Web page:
With the unfortunate new price that it costs to use Gcast.com, Jennifer and I have been searching the Internet for alternatives that are free to use. Luckily, we have found two that we like. For those of you unfamiliar with Gcast, it is an online podcast host that allows its users to call in by phone and record a podcast. The podcast is saved to the users account to be edited later if needed or published. Jennifer had been using Gcast with her students to record their book talks. She was going to expand her use of Gcast to her professional development co-teaching class so that the members of the class could record their co-planning session. In search of an alternative solution, we posted a tweet asking for suggestions of similar sites to Gcast. In return, we were referred to phonecasting.com and drop.io.

Here is what we have found to be and not to be useful…

Phonecasting.com seems to offer promise because it allows users to record and publish podcasts through various methods such as uploading your podcast from your computer or calling and recording a podcast from your phone. It is free to use and the number you call to record the podcast is toll free. The later was a huge feature that we considered essential for two reasons: 1) we cannot expect our students to call a long distance number from their home phone and they may not have a cell phone 2) teachers cannot call long distance from the school and to record a co-planning session would possibly use excess minutes on their cell phones. However, Jennifer and I were both unsuccessful at setting up a channel (the location where the podcasts would be stored or featured). Even after referencing the “how to” directions many times, we still could not figure out how to completely set up the account and channel. It was very frustrating and we can normally figure out these types of things (at least together). Needless to say, we will not be using phonecasting.com.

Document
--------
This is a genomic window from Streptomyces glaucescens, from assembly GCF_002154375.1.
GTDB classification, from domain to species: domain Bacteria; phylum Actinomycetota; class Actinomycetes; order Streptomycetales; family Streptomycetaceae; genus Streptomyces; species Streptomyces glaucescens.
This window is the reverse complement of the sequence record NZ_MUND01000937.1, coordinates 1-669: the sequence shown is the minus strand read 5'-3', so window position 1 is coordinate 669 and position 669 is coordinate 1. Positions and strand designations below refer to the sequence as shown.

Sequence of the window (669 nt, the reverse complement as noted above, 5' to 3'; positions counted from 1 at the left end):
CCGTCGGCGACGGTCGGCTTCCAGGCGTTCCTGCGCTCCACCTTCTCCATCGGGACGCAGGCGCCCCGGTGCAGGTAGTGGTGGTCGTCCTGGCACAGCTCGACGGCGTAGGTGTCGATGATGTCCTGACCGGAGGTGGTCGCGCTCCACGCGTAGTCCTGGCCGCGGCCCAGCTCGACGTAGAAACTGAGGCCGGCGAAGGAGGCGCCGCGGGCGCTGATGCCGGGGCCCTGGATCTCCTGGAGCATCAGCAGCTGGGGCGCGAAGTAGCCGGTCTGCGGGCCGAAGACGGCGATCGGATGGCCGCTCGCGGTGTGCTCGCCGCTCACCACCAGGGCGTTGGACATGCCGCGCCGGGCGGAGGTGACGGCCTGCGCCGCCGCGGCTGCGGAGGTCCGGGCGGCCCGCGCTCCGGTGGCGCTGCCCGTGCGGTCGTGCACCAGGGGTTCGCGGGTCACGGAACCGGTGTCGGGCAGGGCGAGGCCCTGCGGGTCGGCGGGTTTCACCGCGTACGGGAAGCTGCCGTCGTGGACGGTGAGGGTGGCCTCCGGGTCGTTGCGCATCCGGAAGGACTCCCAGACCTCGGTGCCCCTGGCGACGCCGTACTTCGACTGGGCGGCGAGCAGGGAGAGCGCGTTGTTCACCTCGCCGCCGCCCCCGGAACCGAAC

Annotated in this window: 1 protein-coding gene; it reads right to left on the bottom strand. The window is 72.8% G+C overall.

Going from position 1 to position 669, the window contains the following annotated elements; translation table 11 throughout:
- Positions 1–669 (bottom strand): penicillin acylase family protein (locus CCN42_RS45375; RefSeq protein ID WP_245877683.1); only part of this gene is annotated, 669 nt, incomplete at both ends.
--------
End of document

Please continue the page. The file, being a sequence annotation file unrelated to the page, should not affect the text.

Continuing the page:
I liked Drop.io almost immediately. Drop.io is much like an online file folder for sharing files. It allows you to upload media, documents, podcasts, pretty much anything you can imagine. It even allowed me to upload a .m4v file that I created and then exported from iMovie. You can “drop” a file by uploading it directly to your drop.io folder, emailing it, or calling and recording a voicemail. Drop.io also provides a number to call if you wish to host a conference call. Drop.io was very easy to set up and use. When I performed a “test” call, I was surprised how quickly the .mp3 file appeared in the drop. The only set back that we foresaw was the long distance telephone number for the voicemail.

Yodio.com allows users to record, create, and share pictures, presentations, etc. Yodio users upload pictures or a presentation and add narration from their computer or by phone. The number users call to record their Yodio is toll free. However, the number the user calls from must be registered with the account being called. Yodio was also very easy to set up and use. One thing that we like about Yodio is the visual component it offers.

We would love to hear of any sites that you use for podcasting or how you use podcasting in your classroom.

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